This I will remember:

How a child touches your soul,

The distance and closeness of stories.

This I will remember:

Beautiful are the hearts of the people

Who shared this workshop,

And the profound beauty of this place.

By the participants at the Wild Places Lost & Found workshop, facilitated by Kate Thompson & Mary Reynolds Thompson. Boulder, Colorado, 21st April, 2012 

Note from Mary and Kate: Saturday and Sunday’s workshops brought together an amazing group of men and women thirsty to explore the wild places within and without. Their only complaint–we need more time. To that end, please look for an upcoming October 2012 “Wild Places” weekend workshop in California, details to come.

workshops this week

If you want to treat yourself and explore your creative self in beautiful settings, there’s still time to sign up for exciting workshops here in Colorado this weekend:

Wild Places Lost & Found: Writing the places of our Hearts, Minds & Souls

Journalling and poetry with Mary Reynolds Thompson & Kate Thompson

SATURDAY, APRIL 21, BOULDER, COLORADO (in the mountains, watching the Divide)

SUNDAY, APRIL 22, LAKEWOOD, COLORADO (next to the park)

10:00-4:00       $95 

No previous writing experience is needed; writers and poets also welcome.

For information or to book your place:

303 443 3816 or e-mail kate.thompson@journaltherapy.co.uk

If you’re a therapist and missed the workshop on March 24th at Boulder Psychotherapy Institute then take the next opportunity:

People House 

Professional Development Series
APRIL 20th 

8:30am to 5:30pm

“Using the Journal’s Eye: Gaining Insight into your Professional Practice through Journal Writing”

Internationally acclaimed therapist and author, Kate Thompson shares the healing power of journaling. In this experiential workshop participants explore journal prompts writing techniques: Captured Moments, Dialogues, Unsent Letters and Perspectives and self-reflection. Relationship with self is central to self-care; journal writing develops intimacy with and knowledge of self. Presenter: KateThompson,MA;303-732-6823; Kate.Thompson@journaltherapy.co.uk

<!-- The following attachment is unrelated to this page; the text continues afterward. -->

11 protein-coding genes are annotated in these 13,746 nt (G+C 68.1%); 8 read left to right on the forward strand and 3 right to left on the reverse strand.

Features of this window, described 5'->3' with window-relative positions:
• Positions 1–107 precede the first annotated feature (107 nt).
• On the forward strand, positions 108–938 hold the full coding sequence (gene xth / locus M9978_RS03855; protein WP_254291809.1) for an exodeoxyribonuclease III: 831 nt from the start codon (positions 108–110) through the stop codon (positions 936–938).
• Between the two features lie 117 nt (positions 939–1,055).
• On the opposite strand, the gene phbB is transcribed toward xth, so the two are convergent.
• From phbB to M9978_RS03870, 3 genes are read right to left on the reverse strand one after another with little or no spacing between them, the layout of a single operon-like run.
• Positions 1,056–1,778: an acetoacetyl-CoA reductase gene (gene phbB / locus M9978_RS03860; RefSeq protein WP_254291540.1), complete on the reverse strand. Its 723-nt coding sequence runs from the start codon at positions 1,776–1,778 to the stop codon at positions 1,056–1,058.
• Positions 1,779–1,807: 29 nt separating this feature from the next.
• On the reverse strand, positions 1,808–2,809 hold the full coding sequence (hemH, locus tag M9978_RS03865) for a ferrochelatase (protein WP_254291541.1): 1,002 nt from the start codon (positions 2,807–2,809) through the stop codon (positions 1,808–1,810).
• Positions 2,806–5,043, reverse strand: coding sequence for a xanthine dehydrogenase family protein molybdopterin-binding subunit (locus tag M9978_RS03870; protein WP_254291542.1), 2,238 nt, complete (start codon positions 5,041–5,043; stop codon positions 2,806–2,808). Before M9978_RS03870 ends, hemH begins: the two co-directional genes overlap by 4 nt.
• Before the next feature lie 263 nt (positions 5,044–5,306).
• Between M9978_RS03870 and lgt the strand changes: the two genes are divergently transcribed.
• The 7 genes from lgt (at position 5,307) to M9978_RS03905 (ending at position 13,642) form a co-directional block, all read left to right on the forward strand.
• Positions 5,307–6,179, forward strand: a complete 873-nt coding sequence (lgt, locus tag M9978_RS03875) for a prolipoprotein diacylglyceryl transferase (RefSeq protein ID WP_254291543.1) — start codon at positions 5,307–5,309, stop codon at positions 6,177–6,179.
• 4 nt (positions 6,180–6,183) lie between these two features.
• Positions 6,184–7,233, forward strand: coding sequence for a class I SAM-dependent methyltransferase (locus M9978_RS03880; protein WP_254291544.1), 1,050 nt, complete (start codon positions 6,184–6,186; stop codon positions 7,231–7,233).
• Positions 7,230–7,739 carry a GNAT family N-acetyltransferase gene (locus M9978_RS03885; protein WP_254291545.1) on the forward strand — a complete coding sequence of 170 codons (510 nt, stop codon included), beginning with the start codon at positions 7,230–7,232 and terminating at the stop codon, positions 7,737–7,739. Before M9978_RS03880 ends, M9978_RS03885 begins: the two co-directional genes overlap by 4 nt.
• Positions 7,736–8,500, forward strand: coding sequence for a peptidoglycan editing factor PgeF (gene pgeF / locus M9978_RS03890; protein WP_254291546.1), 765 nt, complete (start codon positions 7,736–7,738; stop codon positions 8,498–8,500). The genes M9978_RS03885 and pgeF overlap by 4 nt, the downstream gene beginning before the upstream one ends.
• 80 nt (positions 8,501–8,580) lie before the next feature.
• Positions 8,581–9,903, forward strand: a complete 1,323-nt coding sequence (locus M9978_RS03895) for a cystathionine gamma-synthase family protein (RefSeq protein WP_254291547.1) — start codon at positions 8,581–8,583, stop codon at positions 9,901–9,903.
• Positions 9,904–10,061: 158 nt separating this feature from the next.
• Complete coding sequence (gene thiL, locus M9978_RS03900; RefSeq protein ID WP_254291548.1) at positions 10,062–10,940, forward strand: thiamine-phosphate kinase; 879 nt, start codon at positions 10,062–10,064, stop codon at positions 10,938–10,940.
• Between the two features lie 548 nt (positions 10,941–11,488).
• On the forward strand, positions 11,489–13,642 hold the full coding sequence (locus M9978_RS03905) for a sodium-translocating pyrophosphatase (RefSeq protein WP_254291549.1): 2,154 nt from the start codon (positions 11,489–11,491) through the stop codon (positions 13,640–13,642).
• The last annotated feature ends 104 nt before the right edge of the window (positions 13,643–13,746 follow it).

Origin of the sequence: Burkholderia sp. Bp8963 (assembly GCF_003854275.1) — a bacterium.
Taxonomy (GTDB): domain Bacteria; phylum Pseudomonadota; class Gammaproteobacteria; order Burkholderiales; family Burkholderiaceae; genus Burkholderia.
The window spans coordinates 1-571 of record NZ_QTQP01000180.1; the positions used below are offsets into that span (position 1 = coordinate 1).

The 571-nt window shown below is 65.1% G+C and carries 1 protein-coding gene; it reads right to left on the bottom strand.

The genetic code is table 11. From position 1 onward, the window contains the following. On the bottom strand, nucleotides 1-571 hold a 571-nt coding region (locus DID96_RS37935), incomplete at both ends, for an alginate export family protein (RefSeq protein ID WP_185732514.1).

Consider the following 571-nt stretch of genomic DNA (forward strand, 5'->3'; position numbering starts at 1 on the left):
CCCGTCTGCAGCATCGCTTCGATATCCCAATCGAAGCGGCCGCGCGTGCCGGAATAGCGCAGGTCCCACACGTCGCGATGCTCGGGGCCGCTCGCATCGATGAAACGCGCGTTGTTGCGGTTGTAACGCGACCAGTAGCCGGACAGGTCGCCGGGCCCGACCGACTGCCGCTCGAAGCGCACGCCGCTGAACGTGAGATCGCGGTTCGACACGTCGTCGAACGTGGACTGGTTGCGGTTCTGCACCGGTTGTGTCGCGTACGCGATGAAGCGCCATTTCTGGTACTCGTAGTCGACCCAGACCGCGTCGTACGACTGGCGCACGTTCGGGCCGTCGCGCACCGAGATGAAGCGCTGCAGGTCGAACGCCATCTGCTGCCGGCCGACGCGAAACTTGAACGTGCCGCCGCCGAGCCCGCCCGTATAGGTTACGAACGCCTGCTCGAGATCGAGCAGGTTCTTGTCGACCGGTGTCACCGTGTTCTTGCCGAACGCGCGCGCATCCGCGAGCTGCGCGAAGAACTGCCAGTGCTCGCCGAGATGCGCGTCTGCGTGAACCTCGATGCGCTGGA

sign up for this class;

Calling Boulder/Denver therapists, coaches, healthcare professionals……….

To all therapists, coaches and healthcare professionals in the Boulder/Denver area –

There’s one week to go until the professional development/continuing education workshop:

Therapeutic Journal Writing & Existential Therapy: An Intimate Relationship

at the Boulder Psychotherapy Institute on Saturday 24th March, 10am – 5.30pm

LAST DAY FOR EARLY REGISTRATION DISCOUNT IS TODAY – 17TH MARCH!!!! REGISTER NOW

Existentialism attracts good writers and good writing. Existential philosophers  and psychotherapists  (eg Yalom, Van Deurzen, Spinelli, Cannon) have always been interested in writing in different genres and writing about their work in different ways. It is therefore logical to explore ways of using writing for ourselves and for our clients.

Classic journal writing techniques provide opportunities for client work, self-supervision and existential practice. Journal writing offers opportunities to extend the therapeutic experience beyond the face-to-face encounter and to provide clients with a self-sustaining method of support after the contract has ended.

In addition journal writing offers the practitioner techniques for self-supervison and reflective practice and therapist self-care.

Participants will have the opportunity to experience for themselves this kind of reflective process in the moment. There will be opportunity (but no obligation!) to read aloud what is written during the day and to discuss and share ideas about the processes  and how we can apply them to ourselves and to our clients.

To register click here

%d bloggers like this: